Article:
fact, it was pre-selected for me before I came to Canada.” Happily, though, she fell in love with the campus.“It was just the right size, with lots of beautiful architecture that made it the best environment to study.The fouryear entrance scholarship made it a no-brainer decision.” Because she had always liked math and physics, the electrical program seemed the right fit.“The EE program had many excellent professors and I felt that I would be challenged in an area I loved.” It was a smart choice. The engineering degree, she says, provided a foundation in all aspects, even assisting her transition into management. But the best part of having an engineering degree, she admits, is that it provided her with opportunity to be a role model for her daughters.“I’ve shown that a woman can be great in engineering and have a successful and balanced career with a family.” Hanna, who has an MBA from the University of Ottawa (1998), currently works for Samsung Telecommunications America as Director of Business Development, Convergence Solutions. She is responsible for developing Samsung’s emerging connected device businesses for major U.S. carriers. She lives in Plano,Texas with her husband Daniel Ho, also a Mac grad (El. Eng.‘85) and two daughters. Her younger daughter is a Level 10 competitive gymnast attending the World Olympic Gymnastics Academy in Plano (home of the 2004 and 2008 Olympic Champions), and the older daughter is currently attending the Texas Academy of Math & Science at the University of North Texas at Denton. n

The MacEngineer


Joseph Veloce – Improving mind and body While many MacEngineers were studying for exams in December, third-year engineering student Joseph Veloce was in Cali, Colombia competing in a World Cup track cycling series in the hopes of qualifying Canada for a spot in the World Championships in the team sprint event. After qualifying with the third fastest time, the Canadian team finished fourth, less than two-tenths of a second behind Ukraine, thereby setting a Canadian record. Veloce has already stood on the famed podium, having won three silver medals this year at Nationals, and one at the Pan Am Games in Mexico. In 2008, as a first-year senior, he took home three gold medals from the National Track Cycling Championships held in Burnaby, BC. Veloce, who is in electrical engineering, says it seemed a natural choice since math is his strongest subject. While he enjoys his studies, travelling to training camps in L.A and B.C.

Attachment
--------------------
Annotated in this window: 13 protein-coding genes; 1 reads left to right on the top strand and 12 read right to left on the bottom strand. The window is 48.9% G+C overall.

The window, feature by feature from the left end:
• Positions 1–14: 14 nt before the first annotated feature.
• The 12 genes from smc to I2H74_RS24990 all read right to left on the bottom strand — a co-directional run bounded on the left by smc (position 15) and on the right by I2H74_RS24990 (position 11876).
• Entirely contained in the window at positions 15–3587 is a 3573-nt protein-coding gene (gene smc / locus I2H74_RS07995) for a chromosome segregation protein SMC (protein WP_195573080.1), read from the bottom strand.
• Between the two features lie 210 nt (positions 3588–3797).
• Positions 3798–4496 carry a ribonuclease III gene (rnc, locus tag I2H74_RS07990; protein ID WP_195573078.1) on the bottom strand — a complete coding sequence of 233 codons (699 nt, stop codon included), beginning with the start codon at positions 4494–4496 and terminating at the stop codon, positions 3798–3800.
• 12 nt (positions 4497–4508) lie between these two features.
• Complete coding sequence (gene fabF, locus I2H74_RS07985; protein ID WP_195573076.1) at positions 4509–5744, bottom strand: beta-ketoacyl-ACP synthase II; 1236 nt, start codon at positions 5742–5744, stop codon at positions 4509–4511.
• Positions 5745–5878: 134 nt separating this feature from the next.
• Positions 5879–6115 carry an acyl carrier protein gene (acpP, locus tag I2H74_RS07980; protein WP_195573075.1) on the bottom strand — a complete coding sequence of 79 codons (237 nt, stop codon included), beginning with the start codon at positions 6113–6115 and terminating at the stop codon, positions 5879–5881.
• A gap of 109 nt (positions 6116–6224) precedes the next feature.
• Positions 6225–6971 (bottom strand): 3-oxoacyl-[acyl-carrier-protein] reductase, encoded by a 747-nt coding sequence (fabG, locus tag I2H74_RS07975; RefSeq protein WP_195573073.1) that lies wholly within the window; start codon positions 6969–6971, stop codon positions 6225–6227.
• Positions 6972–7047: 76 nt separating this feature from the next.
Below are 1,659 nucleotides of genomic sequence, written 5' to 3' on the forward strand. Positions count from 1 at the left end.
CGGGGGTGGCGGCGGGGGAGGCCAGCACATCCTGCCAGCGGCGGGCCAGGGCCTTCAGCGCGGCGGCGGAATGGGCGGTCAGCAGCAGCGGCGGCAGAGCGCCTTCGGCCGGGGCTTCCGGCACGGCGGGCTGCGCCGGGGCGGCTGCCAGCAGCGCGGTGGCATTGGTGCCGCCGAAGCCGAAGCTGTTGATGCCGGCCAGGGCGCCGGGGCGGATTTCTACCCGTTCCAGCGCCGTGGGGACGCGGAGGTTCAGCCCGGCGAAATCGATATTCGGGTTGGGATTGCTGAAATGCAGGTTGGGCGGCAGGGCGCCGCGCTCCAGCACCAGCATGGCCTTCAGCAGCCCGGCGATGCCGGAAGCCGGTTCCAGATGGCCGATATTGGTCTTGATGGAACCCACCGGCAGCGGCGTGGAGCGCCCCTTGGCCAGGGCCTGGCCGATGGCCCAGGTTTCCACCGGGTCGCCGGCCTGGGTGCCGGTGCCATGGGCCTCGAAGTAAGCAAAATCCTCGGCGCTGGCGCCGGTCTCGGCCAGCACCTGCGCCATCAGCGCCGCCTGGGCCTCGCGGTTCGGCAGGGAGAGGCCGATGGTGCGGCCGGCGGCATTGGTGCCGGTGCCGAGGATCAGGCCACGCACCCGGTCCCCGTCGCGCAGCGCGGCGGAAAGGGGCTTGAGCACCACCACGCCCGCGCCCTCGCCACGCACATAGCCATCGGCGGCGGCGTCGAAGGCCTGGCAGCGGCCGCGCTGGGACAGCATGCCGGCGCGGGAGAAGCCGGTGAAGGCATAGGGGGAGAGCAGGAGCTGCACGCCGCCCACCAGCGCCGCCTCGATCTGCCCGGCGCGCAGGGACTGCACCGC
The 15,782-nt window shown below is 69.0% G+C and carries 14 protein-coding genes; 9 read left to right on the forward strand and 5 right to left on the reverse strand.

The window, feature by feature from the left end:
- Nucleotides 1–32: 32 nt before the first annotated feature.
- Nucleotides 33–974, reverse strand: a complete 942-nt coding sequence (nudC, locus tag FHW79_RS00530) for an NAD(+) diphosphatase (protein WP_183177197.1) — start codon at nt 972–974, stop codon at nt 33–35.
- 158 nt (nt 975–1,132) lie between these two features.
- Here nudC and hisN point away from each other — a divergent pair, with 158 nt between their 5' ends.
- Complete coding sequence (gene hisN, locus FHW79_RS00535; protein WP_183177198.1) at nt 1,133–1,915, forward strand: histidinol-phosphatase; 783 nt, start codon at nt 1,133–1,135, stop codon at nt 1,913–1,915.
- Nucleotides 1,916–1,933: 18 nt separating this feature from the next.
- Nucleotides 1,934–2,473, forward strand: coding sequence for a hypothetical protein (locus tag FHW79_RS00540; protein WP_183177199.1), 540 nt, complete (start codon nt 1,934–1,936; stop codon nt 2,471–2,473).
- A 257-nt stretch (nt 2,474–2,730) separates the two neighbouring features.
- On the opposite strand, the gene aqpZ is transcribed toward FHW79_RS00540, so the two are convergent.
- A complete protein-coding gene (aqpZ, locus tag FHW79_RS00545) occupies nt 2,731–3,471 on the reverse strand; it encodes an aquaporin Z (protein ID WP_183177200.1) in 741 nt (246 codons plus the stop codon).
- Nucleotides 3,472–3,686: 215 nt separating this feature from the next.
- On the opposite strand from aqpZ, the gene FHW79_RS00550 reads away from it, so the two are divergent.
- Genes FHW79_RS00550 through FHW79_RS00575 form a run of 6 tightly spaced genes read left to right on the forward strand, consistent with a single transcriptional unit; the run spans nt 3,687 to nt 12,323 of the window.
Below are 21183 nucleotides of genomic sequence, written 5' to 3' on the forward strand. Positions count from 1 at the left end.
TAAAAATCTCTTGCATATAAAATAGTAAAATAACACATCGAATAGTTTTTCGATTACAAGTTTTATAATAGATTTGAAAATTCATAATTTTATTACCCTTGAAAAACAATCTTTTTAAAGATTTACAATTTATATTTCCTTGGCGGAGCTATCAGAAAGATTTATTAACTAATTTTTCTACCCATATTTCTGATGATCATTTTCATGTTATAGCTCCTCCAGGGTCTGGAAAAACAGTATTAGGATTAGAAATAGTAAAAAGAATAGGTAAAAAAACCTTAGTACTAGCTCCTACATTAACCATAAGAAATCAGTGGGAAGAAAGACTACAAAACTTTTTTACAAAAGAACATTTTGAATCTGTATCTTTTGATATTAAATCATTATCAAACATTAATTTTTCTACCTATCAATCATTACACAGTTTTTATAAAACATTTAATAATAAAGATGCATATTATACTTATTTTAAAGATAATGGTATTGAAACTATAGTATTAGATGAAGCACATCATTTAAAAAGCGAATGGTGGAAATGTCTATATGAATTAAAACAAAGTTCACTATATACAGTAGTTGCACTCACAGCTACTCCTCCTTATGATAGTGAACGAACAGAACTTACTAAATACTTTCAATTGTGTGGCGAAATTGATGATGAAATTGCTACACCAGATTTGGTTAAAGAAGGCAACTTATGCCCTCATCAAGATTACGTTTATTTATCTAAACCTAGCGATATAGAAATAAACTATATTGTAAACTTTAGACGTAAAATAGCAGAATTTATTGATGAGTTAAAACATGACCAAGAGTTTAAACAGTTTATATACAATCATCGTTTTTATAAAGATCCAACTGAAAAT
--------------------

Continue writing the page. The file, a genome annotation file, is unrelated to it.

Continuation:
and to competitions abroad has added a new dimension to the challenge of balancing his academic and athletic aspirations.“I am grateful for the support that Dr. Coley, Associate Dean of Engineering, Dr. Capson, Chair of Electrical and Computer Engineering, and all my professors have demonstrated,” says Veloce. Having already participated in several team sports, Veloce says he was drawn to track cycling after watching Canadian Lori-Ann Muenzer compete in the 2004 Summer Olympics in Athens. She won Canada’s first gold medal in track cycling during those games. He thought it was a sport that he could master. “Hey, I can ride a bike,” he joked. However, he soon discovered it was no easy feat and that it required a great deal of commitment, training and discipline in order to achieve success. “I really like track cycling – the speed of it and the fact that it relies so much on individual effort. Whatever you do, you’ve earned it.” As part of his training, Veloce uses McMaster’s

high-performance lab located in the new David Braley Athletic Centre. Here he does squats and lower-body exercises to strengthen his legs. The lab’s specialized equipment measures an athlete’s fitness level and records training improvements. Veloce makes use of the Wingate Test, which determines maximum power output during a 30-second sprint on a specialized cycle ergometer, a stationary bicycle that measures power.The test is very demanding and stresses the body’s aerobic and anaerobic energy systems. The biggest benefit, says Veloce, is the feedback which, he adds, is key to being able to improve performance.“You can train for hours, but if you don’t do it right or don’t know if it is working for you, it’s almost useless.” Veloce is continuing to train hard in preparation for the final World Cup event in Beijing, China in January 2010. He has his eyes set on the World Championships that take place in Denmark in March and, ultimately, competing in the 2012 Olympics as Canada’s representative in the Track Cycling event. n

Classroom Recognizes Sobots’ Contributions The Sobot brothers Vladimir and Chedo, long-time supporters of the Faculty of Engineering, have generously donated $50,000 in support of the new Engineering Technology Building. In recognition, a classroom will be named “The Sobotec Classroom” in their honour. Their gift is indicative of their ongoing support of the mission and vision of the Faculty. The Sobots are also part 6 The MacEngineer

of a consortium of donors for a Chair in Effective Design of Structures. Through their company, Sobotec, they have hired students for co-op terms, provided fulltime employment to Mac graduates, and given freely of their time to be mentors to many engineering students. Hamilton-based Sobotec is an engineering and manufacturing firm specializing in building exteriors. Since its inception

in 1988, the company has developed a number of unique and proprietary attachment systems and manufacturing processes for the use of aluminum composite materials in building cladding. The brothers are both proud McMaster graduates: Vladimir Sobot holds a Bachelor’s degree in Civil Engineering, while Chedo received his Bachelor’s degree in Civil Engineering and Management. n